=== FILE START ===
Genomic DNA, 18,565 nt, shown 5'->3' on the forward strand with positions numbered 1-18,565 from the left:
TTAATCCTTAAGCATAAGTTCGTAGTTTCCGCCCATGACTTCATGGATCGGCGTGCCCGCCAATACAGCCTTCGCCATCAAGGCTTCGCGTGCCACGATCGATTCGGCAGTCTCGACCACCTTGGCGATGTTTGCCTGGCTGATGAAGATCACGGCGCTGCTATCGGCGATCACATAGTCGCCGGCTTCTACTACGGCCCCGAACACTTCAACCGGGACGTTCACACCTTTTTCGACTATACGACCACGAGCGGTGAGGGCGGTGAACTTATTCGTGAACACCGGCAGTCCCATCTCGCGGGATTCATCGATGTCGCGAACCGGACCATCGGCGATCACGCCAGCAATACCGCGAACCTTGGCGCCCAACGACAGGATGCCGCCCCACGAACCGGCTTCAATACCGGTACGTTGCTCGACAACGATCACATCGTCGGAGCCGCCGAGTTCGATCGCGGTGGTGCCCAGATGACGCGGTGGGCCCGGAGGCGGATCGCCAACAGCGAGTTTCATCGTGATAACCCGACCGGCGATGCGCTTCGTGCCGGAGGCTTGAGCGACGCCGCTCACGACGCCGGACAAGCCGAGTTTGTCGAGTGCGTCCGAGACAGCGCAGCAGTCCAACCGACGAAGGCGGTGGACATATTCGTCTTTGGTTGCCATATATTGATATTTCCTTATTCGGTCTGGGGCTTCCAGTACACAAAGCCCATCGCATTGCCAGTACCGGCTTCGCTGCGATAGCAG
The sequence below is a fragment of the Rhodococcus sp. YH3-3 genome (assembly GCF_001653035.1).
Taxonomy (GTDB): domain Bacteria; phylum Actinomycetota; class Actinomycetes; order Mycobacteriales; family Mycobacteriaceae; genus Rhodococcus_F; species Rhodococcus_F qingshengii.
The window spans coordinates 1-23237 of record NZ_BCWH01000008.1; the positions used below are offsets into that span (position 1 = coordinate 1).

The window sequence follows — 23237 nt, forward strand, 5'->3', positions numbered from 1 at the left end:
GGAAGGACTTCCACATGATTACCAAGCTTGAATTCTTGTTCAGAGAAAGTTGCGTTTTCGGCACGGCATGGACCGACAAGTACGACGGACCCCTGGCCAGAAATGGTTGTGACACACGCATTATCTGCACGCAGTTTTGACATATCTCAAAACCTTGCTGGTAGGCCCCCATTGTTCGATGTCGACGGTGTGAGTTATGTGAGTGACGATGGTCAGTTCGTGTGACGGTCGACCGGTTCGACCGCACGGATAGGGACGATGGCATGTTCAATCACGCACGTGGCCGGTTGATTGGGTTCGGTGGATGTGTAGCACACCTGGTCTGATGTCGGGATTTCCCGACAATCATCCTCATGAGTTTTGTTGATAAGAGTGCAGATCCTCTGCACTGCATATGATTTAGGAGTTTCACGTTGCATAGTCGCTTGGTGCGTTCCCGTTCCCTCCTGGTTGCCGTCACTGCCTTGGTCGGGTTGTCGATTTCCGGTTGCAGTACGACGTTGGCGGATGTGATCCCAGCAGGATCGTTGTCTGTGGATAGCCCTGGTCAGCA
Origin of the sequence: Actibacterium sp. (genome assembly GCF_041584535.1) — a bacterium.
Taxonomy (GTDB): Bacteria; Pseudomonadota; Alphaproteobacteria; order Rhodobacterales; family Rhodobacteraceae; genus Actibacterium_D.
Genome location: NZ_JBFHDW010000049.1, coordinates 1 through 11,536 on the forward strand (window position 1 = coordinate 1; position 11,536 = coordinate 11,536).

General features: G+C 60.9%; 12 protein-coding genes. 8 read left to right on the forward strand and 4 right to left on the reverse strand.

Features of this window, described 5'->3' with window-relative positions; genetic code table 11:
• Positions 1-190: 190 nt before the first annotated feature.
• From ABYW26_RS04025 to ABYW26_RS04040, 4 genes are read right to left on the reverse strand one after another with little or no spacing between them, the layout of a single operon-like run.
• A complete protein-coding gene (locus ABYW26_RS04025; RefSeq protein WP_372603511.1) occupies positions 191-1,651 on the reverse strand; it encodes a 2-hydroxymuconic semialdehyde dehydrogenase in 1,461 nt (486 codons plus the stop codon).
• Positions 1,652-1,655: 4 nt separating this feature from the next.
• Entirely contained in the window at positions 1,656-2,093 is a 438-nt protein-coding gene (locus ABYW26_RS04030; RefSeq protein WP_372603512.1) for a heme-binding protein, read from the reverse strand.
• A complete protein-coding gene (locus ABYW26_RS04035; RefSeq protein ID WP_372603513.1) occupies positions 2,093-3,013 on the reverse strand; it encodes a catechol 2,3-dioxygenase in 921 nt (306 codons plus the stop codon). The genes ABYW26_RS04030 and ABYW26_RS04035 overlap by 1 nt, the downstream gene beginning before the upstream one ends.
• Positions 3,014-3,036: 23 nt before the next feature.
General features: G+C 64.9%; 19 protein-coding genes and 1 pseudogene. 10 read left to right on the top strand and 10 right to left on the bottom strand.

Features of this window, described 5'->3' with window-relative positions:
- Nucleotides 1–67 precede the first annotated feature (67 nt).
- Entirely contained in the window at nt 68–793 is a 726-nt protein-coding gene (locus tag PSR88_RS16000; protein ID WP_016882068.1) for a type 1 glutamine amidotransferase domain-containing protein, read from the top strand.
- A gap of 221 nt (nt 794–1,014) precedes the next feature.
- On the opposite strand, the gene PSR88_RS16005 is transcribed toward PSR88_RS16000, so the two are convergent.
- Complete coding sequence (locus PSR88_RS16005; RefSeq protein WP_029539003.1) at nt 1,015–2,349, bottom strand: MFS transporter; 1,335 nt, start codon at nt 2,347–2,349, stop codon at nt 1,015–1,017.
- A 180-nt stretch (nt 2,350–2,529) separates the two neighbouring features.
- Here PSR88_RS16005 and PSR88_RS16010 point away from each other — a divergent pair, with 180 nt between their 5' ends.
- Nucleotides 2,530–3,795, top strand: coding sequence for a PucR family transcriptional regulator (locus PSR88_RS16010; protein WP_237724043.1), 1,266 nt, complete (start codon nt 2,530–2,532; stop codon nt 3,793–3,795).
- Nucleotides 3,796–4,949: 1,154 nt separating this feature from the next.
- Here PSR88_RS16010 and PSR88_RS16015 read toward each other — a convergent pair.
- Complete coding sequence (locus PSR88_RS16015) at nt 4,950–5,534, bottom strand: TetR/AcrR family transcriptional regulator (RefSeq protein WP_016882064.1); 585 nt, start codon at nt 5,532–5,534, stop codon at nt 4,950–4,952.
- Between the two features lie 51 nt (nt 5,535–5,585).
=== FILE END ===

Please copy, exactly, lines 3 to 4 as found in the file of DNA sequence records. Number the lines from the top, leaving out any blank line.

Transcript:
The sequence below is a fragment of the Rhodococcus sp. YH3-3 genome (assembly GCF_001653035.1).
Taxonomy (GTDB): domain Bacteria; phylum Actinomycetota; class Actinomycetes; order Mycobacteriales; family Mycobacteriaceae; genus Rhodococcus_F; species Rhodococcus_F qingshengii.